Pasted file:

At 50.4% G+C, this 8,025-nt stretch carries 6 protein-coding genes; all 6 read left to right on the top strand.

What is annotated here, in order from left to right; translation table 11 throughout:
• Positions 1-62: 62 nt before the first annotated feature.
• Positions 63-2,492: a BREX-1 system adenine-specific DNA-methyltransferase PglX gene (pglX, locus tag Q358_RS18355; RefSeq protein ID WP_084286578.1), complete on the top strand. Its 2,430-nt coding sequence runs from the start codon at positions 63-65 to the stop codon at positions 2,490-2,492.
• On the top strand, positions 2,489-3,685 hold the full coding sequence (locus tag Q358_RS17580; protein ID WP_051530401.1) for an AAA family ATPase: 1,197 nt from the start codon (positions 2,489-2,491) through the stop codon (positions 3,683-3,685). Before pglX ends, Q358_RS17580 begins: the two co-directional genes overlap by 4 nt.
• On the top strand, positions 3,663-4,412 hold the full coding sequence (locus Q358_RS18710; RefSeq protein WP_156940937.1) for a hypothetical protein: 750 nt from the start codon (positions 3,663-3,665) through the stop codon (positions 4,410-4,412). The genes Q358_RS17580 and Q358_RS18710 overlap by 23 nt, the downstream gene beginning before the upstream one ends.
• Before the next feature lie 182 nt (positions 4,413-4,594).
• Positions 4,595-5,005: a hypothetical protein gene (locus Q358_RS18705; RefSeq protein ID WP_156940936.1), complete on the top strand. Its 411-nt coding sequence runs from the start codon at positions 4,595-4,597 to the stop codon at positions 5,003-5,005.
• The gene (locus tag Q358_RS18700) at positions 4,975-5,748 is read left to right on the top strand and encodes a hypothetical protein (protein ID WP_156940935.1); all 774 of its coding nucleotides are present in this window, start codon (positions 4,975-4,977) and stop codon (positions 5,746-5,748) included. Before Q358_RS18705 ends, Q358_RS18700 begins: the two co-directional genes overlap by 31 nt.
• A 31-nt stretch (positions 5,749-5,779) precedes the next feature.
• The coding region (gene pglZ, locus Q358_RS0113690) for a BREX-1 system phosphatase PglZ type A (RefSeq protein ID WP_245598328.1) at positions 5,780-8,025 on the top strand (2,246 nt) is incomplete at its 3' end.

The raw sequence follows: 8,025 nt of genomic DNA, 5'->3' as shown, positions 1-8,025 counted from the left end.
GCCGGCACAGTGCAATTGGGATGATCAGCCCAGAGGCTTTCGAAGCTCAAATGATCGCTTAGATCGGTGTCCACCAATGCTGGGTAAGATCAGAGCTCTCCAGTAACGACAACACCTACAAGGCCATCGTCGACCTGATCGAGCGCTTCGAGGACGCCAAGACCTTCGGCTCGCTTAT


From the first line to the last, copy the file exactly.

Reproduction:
At 50.4% G+C, this 8,025-nt stretch carries 6 protein-coding genes; all 6 read left to right on the top strand.

What is annotated here, in order from left to right; translation table 11 throughout:
• Positions 1-62: 62 nt before the first annotated feature.
• Positions 63-2,492: a BREX-1 system adenine-specific DNA-methyltransferase PglX gene (pglX, locus tag Q358_RS18355; RefSeq protein ID WP_084286578.1), complete on the top strand. Its 2,430-nt coding sequence runs from the start codon at positions 63-65 to the stop codon at positions 2,490-2,492.
• On the top strand, positions 2,489-3,685 hold the full coding sequence (locus tag Q358_RS17580; protein ID WP_051530401.1) for an AAA family ATPase: 1,197 nt from the start codon (positions 2,489-2,491) through the stop codon (positions 3,683-3,685). Before pglX ends, Q358_RS17580 begins: the two co-directional genes overlap by 4 nt.
• On the top strand, positions 3,663-4,412 hold the full coding sequence (locus Q358_RS18710; RefSeq protein WP_156940937.1) for a hypothetical protein: 750 nt from the start codon (positions 3,663-3,665) through the stop codon (positions 4,410-4,412). The genes Q358_RS17580 and Q358_RS18710 overlap by 23 nt, the downstream gene beginning before the upstream one ends.
• Before the next feature lie 182 nt (positions 4,413-4,594).
• Positions 4,595-5,005: a hypothetical protein gene (locus Q358_RS18705; RefSeq protein ID WP_156940936.1), complete on the top strand. Its 411-nt coding sequence runs from the start codon at positions 4,595-4,597 to the stop codon at positions 5,003-5,005.
• The gene (locus tag Q358_RS18700) at positions 4,975-5,748 is read left to right on the top strand and encodes a hypothetical protein (protein ID WP_156940935.1); all 774 of its coding nucleotides are present in this window, start codon (positions 4,975-4,977) and stop codon (positions 5,746-5,748) included. Before Q358_RS18705 ends, Q358_RS18700 begins: the two co-directional genes overlap by 31 nt.
• A 31-nt stretch (positions 5,749-5,779) precedes the next feature.
• The coding region (gene pglZ, locus Q358_RS0113690) for a BREX-1 system phosphatase PglZ type A (RefSeq protein ID WP_245598328.1) at positions 5,780-8,025 on the top strand (2,246 nt) is incomplete at its 3' end.

The raw sequence follows: 8,025 nt of genomic DNA, 5'->3' as shown, positions 1-8,025 counted from the left end.
GCCGGCACAGTGCAATTGGGATGATCAGCCCAGAGGCTTTCGAAGCTCAAATGATCGCTTAGATCGGTGTCCACCAATGCTGGGTAAGATCAGAGCTCTCCAGTAACGACAACACCTACAAGGCCATCGTCGACCTGATCGAGCGCTTCGAGGACGCCAAGACCTTCGGCTCGCTTAT